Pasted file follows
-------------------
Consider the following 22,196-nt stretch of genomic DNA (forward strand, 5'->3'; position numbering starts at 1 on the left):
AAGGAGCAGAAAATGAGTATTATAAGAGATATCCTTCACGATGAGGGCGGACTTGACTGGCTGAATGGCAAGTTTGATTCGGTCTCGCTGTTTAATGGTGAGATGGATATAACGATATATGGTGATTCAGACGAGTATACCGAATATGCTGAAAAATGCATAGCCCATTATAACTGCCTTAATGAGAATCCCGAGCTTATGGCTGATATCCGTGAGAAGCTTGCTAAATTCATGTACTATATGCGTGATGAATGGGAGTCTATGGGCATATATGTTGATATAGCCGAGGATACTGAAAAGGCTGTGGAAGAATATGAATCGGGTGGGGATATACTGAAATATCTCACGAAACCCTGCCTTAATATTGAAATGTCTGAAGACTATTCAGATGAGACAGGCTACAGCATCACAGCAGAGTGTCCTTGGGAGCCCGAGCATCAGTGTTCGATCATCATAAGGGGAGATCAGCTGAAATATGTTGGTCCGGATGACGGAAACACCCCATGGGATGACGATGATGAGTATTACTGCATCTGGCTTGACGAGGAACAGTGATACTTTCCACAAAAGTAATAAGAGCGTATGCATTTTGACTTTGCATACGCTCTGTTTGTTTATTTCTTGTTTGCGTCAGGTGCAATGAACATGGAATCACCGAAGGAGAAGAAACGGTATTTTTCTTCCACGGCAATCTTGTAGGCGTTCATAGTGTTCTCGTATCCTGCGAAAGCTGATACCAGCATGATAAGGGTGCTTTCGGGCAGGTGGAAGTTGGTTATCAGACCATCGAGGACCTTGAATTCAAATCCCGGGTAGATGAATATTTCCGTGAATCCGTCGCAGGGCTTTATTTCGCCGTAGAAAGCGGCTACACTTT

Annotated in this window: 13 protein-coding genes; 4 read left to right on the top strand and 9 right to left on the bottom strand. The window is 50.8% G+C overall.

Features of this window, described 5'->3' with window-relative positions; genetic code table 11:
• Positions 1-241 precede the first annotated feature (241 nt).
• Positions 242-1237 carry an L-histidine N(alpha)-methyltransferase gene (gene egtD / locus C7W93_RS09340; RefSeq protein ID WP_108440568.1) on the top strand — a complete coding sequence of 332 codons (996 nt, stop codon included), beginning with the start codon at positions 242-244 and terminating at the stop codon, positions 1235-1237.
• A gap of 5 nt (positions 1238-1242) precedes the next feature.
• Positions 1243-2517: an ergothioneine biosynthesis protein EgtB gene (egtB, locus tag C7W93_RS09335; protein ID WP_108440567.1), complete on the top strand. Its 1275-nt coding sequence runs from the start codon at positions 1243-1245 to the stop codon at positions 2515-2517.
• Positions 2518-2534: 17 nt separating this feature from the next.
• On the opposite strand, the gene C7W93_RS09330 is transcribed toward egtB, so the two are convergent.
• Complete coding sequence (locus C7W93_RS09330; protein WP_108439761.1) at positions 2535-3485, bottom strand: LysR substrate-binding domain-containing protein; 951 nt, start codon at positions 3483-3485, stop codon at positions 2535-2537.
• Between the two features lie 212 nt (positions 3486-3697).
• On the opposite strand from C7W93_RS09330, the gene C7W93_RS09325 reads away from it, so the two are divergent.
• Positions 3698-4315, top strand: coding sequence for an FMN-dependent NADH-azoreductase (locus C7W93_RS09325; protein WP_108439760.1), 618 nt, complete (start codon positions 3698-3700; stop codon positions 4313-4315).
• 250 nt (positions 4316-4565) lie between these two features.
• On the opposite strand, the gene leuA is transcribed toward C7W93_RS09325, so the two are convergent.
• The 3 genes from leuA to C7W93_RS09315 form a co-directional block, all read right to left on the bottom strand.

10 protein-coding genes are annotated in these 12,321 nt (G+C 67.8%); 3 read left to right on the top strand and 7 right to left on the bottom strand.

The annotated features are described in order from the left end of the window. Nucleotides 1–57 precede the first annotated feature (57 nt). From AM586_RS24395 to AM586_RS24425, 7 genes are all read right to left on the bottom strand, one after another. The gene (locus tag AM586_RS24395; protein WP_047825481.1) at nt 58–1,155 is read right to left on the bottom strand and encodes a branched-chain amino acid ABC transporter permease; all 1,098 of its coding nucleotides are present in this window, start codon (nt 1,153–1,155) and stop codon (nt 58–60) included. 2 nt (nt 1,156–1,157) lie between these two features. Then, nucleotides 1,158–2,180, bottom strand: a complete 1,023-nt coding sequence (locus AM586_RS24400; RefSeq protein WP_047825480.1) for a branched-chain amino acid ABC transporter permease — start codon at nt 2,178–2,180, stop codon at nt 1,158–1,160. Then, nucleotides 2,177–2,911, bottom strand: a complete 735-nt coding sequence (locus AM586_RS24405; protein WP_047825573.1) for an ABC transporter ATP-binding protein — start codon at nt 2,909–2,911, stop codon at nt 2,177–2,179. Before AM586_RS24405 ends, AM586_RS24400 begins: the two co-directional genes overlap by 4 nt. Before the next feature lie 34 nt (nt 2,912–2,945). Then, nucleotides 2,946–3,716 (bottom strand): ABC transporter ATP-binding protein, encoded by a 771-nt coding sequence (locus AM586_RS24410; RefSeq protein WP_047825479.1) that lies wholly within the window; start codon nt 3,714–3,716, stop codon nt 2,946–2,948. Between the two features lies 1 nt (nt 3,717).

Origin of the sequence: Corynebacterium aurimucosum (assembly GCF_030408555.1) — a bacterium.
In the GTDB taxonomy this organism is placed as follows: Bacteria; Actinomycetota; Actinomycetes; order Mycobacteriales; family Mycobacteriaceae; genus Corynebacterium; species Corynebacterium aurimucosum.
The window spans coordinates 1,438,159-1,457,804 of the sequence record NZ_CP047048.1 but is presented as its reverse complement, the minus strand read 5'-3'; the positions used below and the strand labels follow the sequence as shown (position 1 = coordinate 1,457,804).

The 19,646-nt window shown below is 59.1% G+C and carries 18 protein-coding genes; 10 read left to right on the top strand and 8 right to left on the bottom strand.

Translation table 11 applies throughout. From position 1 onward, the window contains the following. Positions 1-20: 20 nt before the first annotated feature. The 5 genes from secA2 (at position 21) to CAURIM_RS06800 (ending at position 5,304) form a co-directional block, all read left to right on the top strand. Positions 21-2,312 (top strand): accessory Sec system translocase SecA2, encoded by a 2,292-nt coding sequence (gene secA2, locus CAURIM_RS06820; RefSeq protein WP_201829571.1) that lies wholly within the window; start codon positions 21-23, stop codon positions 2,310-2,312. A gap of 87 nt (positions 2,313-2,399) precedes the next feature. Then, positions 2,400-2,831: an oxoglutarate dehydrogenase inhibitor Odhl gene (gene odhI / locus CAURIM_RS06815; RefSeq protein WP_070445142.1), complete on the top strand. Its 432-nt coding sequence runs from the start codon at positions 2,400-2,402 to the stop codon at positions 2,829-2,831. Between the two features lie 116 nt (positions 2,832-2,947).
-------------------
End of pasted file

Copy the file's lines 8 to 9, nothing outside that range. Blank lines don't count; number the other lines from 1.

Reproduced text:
• Positions 1243-2517: an ergothioneine biosynthesis protein EgtB gene (egtB, locus tag C7W93_RS09335; protein ID WP_108440567.1), complete on the top strand. Its 1275-nt coding sequence runs from the start codon at positions 1243-1245 to the stop codon at positions 2515-2517.
• Positions 2518-2534: 17 nt separating this feature from the next.